Spurred by Mangan’s recent post on Avoiding Psychopathic Predators, and Heartiste’s on How To Spot A Psychopath, I’ve some thoughts to share on psychopathy. To wit: the entire concept of psychopathy is a flawed and harmful belief. “Psychopathy” conflates positive and negative traits and assumes they are naturally linked. This flawed (or perhaps, ruthlessly effective) definition of psychopathy is making you weak, and holding you back in life.
What is psychopathy?
“Psychopathy” is just a word.
Words are not handed down to us from the gods; they (the words) are invented by imperfect humans. Usually, we invent useful words that help us clarify and explain concepts, but sometimes we screw up.
The word “Psychopath” as a signifier for a mental disorder of immorality, criminality, and Machiavellian behaviour dates to the early twentieth century. Our modern conception of psychopathy was laid out in 1941 with Hervey Cleckley’s Mask Of Sanity. A more recent airport book on modern psychopaths is Paul Babiak’s Snakes In Suits. I recommend both if you’re interested in the subject.
The definition and diagnosis of psychopathy uses the Hare Checklist of sociopathic behaviours:
- Glibness/superficial charm
- Grandiose sense of self-worth
- Pathological lying
- Lack of remorse or guilt
- Emotionally shallow
- Failure to accept responsibility for own actions
- Callous/lack of empathy
- Need for stimulation/proneness to boredom
- Parasitic lifestyle
- Lack of realistic, long-term goals
- Poor behavioral controls
- Early behavioral problems
- Juvenile delinquency
- Revocation of conditional release
- Criminal versatility
- Many short-term marital relationships
- Promiscuous sexual behavior
Each factor is assigned a point value of 0 (does not apply), 1 (partial match) or 2 (reasonably good match). The official cut-off for a clinical definition of psychopathy is a score of 25 out of 40 possible points.
Most people – to put it mildly – do not attach any positive connotations to the word “psychopath.” But within the pick-up/Manosphere/Red Pill subculture, there’s a trend towards festishization of Dark Triad personality traits. Quoth Heartiste in an earlier post:
What is it about psychopaths that women can’t get thoughts of them out of their heads? Besides their evocation of high status shamans and warriors of EEA yore, psychopaths bring one big advantage to the mating arena that quickly propels them to the top — fearlessness. That dead zone in their prefrontal gray matter means that psychopaths don’t feel much when women reject them. No hurt, no guilt, no shame, no doubt, no anger, no nothing. Imagine the power at your fingertips if you had the ice cold stones to approach thousands of women nonstop without suffering even the slightest ding to your emotional state from any rejections. Imagine that, coupled with this exotic imperviousness, you impulsively hit on any woman who piqued your interest. I don’t think you’ll need a calculator to figure out how fast your notch count would rise given these personality priors. Chicks dig a go-getter.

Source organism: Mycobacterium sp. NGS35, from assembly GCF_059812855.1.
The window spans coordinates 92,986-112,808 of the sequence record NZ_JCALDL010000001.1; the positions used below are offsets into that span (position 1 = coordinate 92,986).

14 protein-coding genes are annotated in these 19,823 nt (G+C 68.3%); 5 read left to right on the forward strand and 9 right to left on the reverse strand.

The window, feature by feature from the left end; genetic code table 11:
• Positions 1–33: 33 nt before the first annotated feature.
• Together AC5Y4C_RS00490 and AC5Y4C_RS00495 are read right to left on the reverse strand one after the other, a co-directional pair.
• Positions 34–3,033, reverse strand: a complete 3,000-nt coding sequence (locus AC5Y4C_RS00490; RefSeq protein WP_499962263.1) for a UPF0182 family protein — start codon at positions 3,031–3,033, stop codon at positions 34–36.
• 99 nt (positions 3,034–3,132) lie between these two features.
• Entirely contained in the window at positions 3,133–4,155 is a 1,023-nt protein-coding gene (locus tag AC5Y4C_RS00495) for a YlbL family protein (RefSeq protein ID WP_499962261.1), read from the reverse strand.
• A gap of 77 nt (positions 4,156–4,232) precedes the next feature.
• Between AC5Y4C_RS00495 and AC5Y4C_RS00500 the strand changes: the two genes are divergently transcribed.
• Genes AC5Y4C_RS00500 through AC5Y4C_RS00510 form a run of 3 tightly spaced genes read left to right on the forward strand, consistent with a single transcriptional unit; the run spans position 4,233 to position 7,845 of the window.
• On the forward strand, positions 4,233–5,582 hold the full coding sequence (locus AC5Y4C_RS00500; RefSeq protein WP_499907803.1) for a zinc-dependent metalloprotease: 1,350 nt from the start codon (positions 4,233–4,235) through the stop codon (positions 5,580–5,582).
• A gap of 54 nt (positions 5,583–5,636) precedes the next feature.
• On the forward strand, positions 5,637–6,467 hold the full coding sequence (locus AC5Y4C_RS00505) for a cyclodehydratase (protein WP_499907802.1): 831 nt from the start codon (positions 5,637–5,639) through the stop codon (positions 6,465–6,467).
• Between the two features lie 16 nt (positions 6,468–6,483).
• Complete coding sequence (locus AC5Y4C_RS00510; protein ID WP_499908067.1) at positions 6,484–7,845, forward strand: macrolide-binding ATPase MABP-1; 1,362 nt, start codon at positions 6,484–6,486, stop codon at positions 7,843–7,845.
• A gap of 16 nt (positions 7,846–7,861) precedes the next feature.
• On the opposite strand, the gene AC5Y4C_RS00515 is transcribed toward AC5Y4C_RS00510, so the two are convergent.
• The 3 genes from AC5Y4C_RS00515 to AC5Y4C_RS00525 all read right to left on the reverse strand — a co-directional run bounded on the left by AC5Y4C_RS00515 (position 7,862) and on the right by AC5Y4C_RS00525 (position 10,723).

See also, from How To Spot A Psychopath:
Perusing that psychopath trait list, I can’t help but notice at least a few of those traits are distinctive of successful, and psychologically healthy, womanizers who simply love the romantic company of (a variety) women. There’s a fair amount of overlap between psychopathy and tight Game. For instance:
glib and superficial charm
grandiose (exaggeratedly high) estimation of self
need for stimulation
As any good player knows, chicks dig overconfident, charming men with exciting lives.
cunning and manipulativeness
Players can be manipulative, but so can women in their own ways. It’s fair to say a little bit of manipulation is normal and healthy in seduction. Legit psychopaths take that talent for manipulation to levels that would dismay even lifelong womanizers.
Can you hear the cognitive dissonance? Heartiste (and the Red Pill community in macrocosm) abhor psychopaths and urge you to keep your distance. But, we also say you should incorporate psychopathic traits into your personality. The Manosphere tacitly recognizes the value of certain psychopathic traits (who can argue with charm or high self-worth?) but we can’t whole-heartedly endorse psychopathy, because, well, I don’t really need to finish this sentence.
But in case I do: the above definition of psychopathy describes a man who burns his friends and family for short-term gain; lies frequently and when there is nothing to be gained; and is generally not worthy of your trust and affection. People (high-value people, at least) eventually catch on to malignant psychopathic behaviour, and excise such people from there lives.
Even if we put aside the moral dimensions of screwing people over: psychopaths eventually find themselves alone, friendless, unloved, untrusted, and unsuccessful. It’s just not a good life strategy.
The result of this confusing definition of psychopathy as a mish-mash of positive and negative traits, is a Red Pill community that struggles with cognitive dissonance. On one hand, the ability to understand and influence social situations is a good thing. But, you don’t want to be a guy who would sell your brother’s kidneys for money to buy a new juicer.
And it’s not like you can do one but not the other, right? This is a package deal! It’s all right there in the checklist.
Why the definition of psychopathy is making you weak
Let’s invent a new mental illness. We’ll call it Caninophillopathy.
Symptoms of Caninophillopathy include:
- Inability to pick up on social cues, read others’ body language, start or maintain a conversation